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Russian oligarch, Roman Abramovich
Britain's Office for National Statistics says as many of the country's residents were born in Mauritius and Cyprus as in Russia.
The fact British newspapers haven't coined Mauritian or Cypriot equivalents to "Londongrad" and "Moscow-on-the-Thames" to describe the capital underlines the special social and economic impact Russians have had on Britain in the past decade and a half.
The importance of Russia to British businesses means the cost of imposing tough sanctions against Russia after its troops took control of Crimea could be higher than British Prime Minister David Cameron is willing to pay.
"Amidst all the calls for action on Ukraine, there will be voices cautioning on the need to look more at interests closer to home, and to weigh them in the balance" said Nicholas Redman, Senior Fellow, at the International Institute for Strategic Studies think-tank.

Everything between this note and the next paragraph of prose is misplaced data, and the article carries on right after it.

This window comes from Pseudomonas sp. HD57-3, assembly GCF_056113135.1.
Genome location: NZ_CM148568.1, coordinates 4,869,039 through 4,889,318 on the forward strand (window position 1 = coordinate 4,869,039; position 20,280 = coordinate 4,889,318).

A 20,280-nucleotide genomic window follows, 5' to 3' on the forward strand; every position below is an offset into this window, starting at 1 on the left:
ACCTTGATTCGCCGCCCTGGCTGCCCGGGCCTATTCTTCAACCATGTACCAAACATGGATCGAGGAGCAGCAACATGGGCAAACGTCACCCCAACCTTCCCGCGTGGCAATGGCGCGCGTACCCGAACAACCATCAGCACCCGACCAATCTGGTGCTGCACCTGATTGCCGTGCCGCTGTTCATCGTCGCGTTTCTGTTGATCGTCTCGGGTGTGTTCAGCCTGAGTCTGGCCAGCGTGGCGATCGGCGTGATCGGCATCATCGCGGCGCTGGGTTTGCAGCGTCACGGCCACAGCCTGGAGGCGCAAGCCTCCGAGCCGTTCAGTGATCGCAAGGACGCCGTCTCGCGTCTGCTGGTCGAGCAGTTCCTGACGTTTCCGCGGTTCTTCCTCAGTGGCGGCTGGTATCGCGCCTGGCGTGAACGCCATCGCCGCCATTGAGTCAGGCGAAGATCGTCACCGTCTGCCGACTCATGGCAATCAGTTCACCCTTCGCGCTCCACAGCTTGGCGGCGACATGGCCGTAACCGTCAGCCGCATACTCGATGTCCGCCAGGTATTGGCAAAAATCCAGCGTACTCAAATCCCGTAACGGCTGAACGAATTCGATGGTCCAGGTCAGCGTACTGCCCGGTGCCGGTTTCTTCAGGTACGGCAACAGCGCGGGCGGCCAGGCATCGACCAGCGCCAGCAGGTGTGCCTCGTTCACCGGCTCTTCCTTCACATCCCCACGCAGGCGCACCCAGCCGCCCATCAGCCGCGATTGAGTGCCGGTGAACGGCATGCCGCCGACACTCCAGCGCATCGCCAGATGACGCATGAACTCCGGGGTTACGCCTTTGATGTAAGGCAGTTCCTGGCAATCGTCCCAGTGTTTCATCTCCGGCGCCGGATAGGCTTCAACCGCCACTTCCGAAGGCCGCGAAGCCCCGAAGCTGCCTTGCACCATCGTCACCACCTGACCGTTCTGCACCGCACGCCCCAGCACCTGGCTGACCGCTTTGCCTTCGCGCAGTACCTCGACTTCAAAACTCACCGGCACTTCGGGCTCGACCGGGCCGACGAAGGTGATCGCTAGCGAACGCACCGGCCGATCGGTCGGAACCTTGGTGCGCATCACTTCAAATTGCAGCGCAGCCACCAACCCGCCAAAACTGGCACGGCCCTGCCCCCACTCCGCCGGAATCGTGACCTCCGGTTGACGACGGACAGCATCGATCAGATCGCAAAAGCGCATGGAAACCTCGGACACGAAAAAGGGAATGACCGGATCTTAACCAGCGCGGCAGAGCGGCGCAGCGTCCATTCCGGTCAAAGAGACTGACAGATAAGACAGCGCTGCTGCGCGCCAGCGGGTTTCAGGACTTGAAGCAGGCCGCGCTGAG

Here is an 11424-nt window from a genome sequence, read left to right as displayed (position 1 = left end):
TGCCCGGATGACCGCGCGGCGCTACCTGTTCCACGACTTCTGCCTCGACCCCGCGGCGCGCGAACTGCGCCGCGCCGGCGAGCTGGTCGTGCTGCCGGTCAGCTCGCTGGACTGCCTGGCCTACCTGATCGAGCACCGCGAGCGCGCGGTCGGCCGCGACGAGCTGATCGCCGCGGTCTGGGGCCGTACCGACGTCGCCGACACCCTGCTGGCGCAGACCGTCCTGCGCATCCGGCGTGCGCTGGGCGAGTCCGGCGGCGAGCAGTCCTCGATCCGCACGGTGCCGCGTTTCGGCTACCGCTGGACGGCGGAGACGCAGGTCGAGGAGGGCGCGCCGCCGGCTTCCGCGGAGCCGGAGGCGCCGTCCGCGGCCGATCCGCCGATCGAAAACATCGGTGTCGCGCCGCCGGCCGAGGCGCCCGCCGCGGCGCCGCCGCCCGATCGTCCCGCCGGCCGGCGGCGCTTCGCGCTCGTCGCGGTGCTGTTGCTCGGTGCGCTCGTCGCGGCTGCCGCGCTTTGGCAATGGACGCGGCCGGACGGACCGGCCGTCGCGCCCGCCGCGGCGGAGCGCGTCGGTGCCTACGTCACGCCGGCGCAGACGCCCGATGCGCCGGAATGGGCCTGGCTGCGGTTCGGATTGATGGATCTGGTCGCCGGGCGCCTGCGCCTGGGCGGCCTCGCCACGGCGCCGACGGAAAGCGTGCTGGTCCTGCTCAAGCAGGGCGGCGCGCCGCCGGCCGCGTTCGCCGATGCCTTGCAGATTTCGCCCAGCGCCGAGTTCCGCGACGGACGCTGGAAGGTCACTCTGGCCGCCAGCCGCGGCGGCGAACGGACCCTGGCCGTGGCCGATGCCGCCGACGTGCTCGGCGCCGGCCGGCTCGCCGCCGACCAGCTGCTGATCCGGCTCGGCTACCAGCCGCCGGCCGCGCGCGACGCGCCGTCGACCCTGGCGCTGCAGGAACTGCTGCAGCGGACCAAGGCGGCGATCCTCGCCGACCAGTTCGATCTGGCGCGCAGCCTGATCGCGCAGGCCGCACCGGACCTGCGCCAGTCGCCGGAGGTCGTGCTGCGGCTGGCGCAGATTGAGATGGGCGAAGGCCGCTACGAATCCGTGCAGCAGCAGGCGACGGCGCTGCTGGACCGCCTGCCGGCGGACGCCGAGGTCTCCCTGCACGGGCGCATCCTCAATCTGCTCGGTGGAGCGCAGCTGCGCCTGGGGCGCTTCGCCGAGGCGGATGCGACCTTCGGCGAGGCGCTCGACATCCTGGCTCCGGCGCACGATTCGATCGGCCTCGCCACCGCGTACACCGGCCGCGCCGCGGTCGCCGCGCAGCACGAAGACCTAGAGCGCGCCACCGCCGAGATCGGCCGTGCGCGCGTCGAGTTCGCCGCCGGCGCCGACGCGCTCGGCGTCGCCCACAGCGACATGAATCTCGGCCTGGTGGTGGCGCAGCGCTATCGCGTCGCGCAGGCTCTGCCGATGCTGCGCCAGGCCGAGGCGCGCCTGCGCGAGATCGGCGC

Soviet-born billionaires occupy three of the top five slots
in The Sunday Times
newspaper's Rich List, Britain's most read ranking of wealth, and are prolific buyers of trophy assets such as 100 million pound ($170 million) mansions, soccer clubs and newspapers such as London's Evening Standard
One of London's most visible Russian oligarchs, Roman Abramovich, spent 59 million pounds to buy Chelsea Football Club in 2003 and the Daily Mail
newspaper calculated last year he had spent 713 million pounds on players since then.